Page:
PAWNEE, Okla. (AP) — The U.S. Geological Survey reports a 3.9 magnitude earthquake struck northern Oklahoma last (SUN) night. There were no immediate reports of injuries or property damage. The USGS says the epicenter of the earthquake was about 9 miles east of Pawnee, about 60 miles south of the Kansas state line and 50 miles west of Tulsa. Tremors from the quake were felt as far north southern Kansas and as far south as Oklahoma City. The recent spike in earthquakes in nothern Oklahoma and southern Kansas has been linked to oil and gas production. State regulators have shut down or imposed new restrictions on underground wells that are used for wastewater disposal.
Kansas Farmer Sues to Stop Wind Farm to Protect Cranes
PRATT, Kan. (AP) — A Kansas farmer has filed a federal lawsuit seeking to stop a new wind farm from operating out of concern for the endangered whooping crane. Edwin Petrowsky of Pratt County filed the lawsuit last month seeking injunctions against NextEra Energy Resources, whose Ninnescah Wind Farm is scheduled to start operating next week. Petrowsky contends the wind farm is in a major flyway for whooping cranes. There are about 330 wild cranes in that migrating flock. The Hutchinson News reports that Petrowsky contends the company has failed to obtain an "incidental taking permit" that would allow the incidental killing of some birds. NextEra spokesman Steve Stengel says the company has worked with state and federal authorities, and that the siting of the turbines took the birds' migratory patterns into account.
KSU Offers Aid as Farmers Face Another Challenging Year
WICHITA, Kan. (AP) - Kansas State University is helping farmers and ranchers weather the struggling agricultural economy. It's been another tough year for farm income and the commodity outlook for 2017 is pessimistic as well. Operating loans for this past season are coming due soon with fall harvest over, and experts say many growers can't make the payments. A series of workshops that aim to help farmers navigate the downtown are planned across the state, starting next week and continuing into February. The university has also expanded its farm analyst program to provide one-on-one assistance. Its agricultural economics department says the goal is to help producers avoid bankruptcy and make adjustments in their operations while they still can.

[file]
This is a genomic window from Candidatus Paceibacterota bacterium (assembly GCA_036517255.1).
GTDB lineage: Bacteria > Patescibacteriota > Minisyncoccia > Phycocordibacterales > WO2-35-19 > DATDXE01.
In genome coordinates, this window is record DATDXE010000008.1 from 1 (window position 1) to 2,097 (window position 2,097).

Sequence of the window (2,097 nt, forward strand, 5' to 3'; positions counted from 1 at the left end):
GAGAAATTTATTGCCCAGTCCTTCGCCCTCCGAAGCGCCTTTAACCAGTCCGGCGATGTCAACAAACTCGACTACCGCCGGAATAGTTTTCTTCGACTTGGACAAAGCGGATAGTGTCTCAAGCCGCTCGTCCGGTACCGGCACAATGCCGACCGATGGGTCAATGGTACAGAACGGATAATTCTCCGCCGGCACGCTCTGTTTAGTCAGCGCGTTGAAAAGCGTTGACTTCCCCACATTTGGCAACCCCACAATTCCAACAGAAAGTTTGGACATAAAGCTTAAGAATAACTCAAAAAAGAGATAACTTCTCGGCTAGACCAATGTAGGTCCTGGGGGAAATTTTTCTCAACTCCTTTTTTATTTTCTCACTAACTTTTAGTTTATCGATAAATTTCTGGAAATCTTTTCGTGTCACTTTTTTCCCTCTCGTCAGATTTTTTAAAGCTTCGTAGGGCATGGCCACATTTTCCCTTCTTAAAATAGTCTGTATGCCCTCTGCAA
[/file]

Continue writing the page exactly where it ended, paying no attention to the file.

Program Helps Youths Who Have Aged Out of Foster Care
TOPEKA, Kan. (AP) — Young adults who have aged out of foster care are getting some Christmas cheer through a statewide program. Department for Children and Families spokeswoman Theresa Freed says about 600 young people are signed up this year for the Hope for the Holidays program. Donors contribute gift cards and personal notes. The Topeka Capital-Journal reports that the effort started in 2006 when a staff member wanted to help out former foster children. While they didn't have much, they also didn't qualify for assistance. The program has since gone statewide, with 313 youths reached through the campaign last year. Hope for the Holidays program consultant Deborah O'Neil said last year, organizers received many thank you notes saying that the program's gift was the only one they got for Christmas.
Horse-Drawn Carriage Accident Injures 3 in Kansas City
KANSAS CITY, Mo. (AP) - A horse drawn carriage was involved in an accident on Kansas City, Missouri’s Country Club Plaza shopping and entertainment district. The accident injured three people and a horse. The Kansas City Star reports that the accident occurred Saturday night and witnesses said the horse appeared spooked as it ran loose into oncoming traffic before crashing the carriage into a wall. None of the injuries appeared life-threatening. The carriage and horse are owned by Kansas City Carriages. The carriages are not controlled by the owners of the Plaza but are regulated by the city.